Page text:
• 8% considered their careful and sparing use of cadmium colors as waste minimization.
  • 5% attempt to filter or decant wastewater prior to disposal. 


The use of the word Cadmium


One fascinating result related to the use of the word Cadmium
The product assortment of two online stores (www.winsornewton.com and www.sennelier.fr) was analyzed by the dossier submitter for cadmium free paints. In these stores 24 unique pigments were found in products that were cadmium free but where the names of the products contained the word cadmium. 
Which rather provokes the question of how many of those who protested the ban did so because they used paint that had Cadmium on the label but in fact contained no Cadmium whatsoever!

QUESTION: Do you KNOW whether or not you use cadmium in your paints? Have you ever checked?

A commentary on speaking up - by artists - and on behalf of artists


Dr Oakley considers the number of responses to the proposed consultation to be shockingly weak. As a veteran of many public consultations I have to advise Dr Oakley that I was actually quite impressed that the consultation generated as many as 600 comments!

What he describes as having in his analysis happened is more or less what usually happens.
  • There are a relatively small number of relevant and representative organisations that submit thorough and detailed responses - which tend to be very influential. 
  • A lot of organisations do a "in principle' nod for or against a proposal but rarely provide a thorough explanation as to why
  • A number of private individuals respond who provide responses which range from the very detailed to the perfunctory.
Dr Oakley says most of the responses came from private individuals - which is probably not surprising given the publicity the proposed ban received.
ECHA received over 600 comments, thanks to the support mobilised by news in publications and blogs. However, the vast majority of those were from private individuals, were very brief, and basically said that artists could not find suitable substitutes and the proposal was disproportionate. Whilst the volume certainly impressed the rapporteurs, their effect was in all other respects weak.
If you would like to

What I wasn't expecting to see or read in Dr Oakley's email was his extremely pointed criticism of the role of organisations purporting to represent the interests of artists
There did not appear to be a single comment from any of the many institutions purporting to represent painters or artists in any country in the EU.
Here is a summary of his comments based on his analysis of those who responded

Substantial comments

Individuals and just a few manufacturers responded
  • Remarkably few substantial comments (enclosed documents or dossiers). 
  • Five came from individuals (Dr Oakley was one such)
  • Water and environmental organisations sent 4, all in support of the proposal. 
  • Individual paint manufacturers - Schmincke, Royal Talens, and Golden (US) - submitted three, with the Golden comments being a valuable user survey. 
  • The International Cadmium Association submitted several comments and extensive documents/dossiers, and was by far the most vociferous.

Comments from art schools and art societies

  • The Royal College of Art submitted a brief comment - and was the only art school to do so. This is surprising given the critical comments made about the lack of guidance by art schools on the cleaning of brushes after the use of cadmium paint - and how it can be restricted from entering the waste water (and hence Sewage sludge and then food)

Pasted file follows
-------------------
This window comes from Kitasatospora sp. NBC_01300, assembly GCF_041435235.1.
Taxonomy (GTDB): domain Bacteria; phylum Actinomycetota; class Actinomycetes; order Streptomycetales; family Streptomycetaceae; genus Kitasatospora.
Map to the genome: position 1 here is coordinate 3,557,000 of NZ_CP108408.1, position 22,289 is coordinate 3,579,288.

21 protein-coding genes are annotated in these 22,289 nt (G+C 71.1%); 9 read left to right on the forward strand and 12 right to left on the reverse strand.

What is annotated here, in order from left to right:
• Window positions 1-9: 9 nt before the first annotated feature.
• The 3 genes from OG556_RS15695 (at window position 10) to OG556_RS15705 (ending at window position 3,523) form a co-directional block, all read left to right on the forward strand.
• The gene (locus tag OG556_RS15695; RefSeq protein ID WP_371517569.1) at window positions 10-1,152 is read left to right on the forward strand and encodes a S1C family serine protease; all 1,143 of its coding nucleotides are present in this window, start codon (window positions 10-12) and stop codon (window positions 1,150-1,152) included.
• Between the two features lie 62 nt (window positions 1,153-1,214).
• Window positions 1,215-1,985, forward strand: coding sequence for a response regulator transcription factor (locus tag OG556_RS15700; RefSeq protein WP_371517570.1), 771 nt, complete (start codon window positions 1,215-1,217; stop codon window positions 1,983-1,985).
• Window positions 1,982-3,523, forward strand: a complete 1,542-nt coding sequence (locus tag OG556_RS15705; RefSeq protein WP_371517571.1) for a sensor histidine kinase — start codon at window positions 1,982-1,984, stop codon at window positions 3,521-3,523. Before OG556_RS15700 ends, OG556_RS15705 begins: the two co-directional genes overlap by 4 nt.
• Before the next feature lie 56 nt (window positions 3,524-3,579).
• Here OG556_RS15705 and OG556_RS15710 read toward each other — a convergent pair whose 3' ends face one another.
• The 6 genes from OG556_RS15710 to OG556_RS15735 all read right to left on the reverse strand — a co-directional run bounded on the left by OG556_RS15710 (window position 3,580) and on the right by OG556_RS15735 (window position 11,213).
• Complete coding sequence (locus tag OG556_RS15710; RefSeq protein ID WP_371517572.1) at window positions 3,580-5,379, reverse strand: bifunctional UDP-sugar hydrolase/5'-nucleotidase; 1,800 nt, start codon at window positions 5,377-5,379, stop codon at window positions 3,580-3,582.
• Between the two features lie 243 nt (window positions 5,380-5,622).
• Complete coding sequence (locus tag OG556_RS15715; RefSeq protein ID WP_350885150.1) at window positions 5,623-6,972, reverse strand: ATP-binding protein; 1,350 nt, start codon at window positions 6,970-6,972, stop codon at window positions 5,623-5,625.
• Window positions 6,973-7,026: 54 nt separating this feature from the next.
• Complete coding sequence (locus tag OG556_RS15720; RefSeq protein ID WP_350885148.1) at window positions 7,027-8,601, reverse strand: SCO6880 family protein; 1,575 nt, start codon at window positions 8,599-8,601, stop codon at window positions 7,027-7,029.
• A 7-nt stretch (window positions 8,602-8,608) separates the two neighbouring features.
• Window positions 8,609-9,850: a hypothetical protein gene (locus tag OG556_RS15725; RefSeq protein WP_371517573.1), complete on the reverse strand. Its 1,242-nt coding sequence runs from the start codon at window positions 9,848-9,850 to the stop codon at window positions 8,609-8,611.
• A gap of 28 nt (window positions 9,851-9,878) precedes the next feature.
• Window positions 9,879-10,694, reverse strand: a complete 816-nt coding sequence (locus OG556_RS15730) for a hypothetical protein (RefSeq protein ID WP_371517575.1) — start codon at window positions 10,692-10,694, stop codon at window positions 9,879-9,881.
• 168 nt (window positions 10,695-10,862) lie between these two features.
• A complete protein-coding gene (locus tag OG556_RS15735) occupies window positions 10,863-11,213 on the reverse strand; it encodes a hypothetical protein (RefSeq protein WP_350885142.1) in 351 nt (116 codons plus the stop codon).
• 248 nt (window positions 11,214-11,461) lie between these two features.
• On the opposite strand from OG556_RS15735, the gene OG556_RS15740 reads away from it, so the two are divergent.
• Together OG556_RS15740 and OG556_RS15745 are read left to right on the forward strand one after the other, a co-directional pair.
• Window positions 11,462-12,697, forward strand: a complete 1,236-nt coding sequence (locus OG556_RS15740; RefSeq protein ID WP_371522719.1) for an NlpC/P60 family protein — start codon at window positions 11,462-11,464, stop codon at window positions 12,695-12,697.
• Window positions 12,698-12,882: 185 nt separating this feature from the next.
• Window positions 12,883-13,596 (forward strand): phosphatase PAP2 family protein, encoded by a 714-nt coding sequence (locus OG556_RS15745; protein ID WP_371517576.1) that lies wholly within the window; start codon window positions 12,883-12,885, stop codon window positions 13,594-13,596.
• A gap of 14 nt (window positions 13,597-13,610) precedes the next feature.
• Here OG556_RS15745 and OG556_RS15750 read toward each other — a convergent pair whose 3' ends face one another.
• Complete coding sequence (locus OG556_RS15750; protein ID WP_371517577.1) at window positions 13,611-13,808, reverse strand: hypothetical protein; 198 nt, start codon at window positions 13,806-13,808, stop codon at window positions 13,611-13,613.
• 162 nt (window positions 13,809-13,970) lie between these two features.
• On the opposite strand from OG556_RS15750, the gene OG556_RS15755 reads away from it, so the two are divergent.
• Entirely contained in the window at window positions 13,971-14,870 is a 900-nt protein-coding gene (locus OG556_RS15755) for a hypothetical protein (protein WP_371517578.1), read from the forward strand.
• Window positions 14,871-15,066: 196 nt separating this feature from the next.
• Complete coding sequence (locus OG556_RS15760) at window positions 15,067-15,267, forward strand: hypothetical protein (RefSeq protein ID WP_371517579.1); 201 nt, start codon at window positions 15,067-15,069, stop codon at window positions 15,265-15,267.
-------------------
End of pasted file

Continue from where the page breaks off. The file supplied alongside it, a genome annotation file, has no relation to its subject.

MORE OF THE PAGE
• less than five art societies responded - and these included a couple of village based art groups!
  • Organisations which did NOT respond included:
    • the Royal Academy of Arts - Dr Oakley highlights that the RA describes itself as "a voice for art and artists since 1768"
    • the Royal Watercolour Societies and other national, London based art societies apparently did not respond in any way
He poses this question in relation to the EU control of cadmium, cobalt etc
If there is no-one prepared to present the case for painters in the UK or EU, we will always be easy targets. Do the RA and others actually care, or have they become the new Salons?
Personally, I think he's asking a reasonable question.
  • Art schools should be promoting good practices in relation to health and safety and 
  • Art societies should be about more than just annual exhibitions.

QUESTIONS: But will it ever change?  What do you think?
  • Are you pleased with the result
  • Are you surprised by what did NOT happen in relation to those making representations?
  • Who is best placed to represent the views of artists on such matters?
  • Will artists ever have an effective voice acting on their behalf?
FOR THE RECORD:  These are the main organisations and articles that made a difference in terms of communicating with artists about the proposed ban - and I'm proud to say this blog was one of the early responders!

2 comments:

clivepatterson said...

Could someone of standing in the artworld suggest that the RA canvasses all their members to send an open letter to the Eu body considering this subject, saying why they think it important that cadmium should be available in artists quality paints. If the letter were then signed by enough highly recognised artists in the establishment then surely this would give some gravitas to the discussion.

Katherine Tyrrell said...

Good point - in an era when I can sign petitions to the government via new campaigning bodies such as change.org and 38 degrees - which actually do change government policy and plans - is it beyond the wit of artists to find a way to represent artists which is as effective?

I know this sort of thing is not the sort of thing that artists do - however I personally found it interesting that when a few get together to publicise what is happening there was a positive response from artists.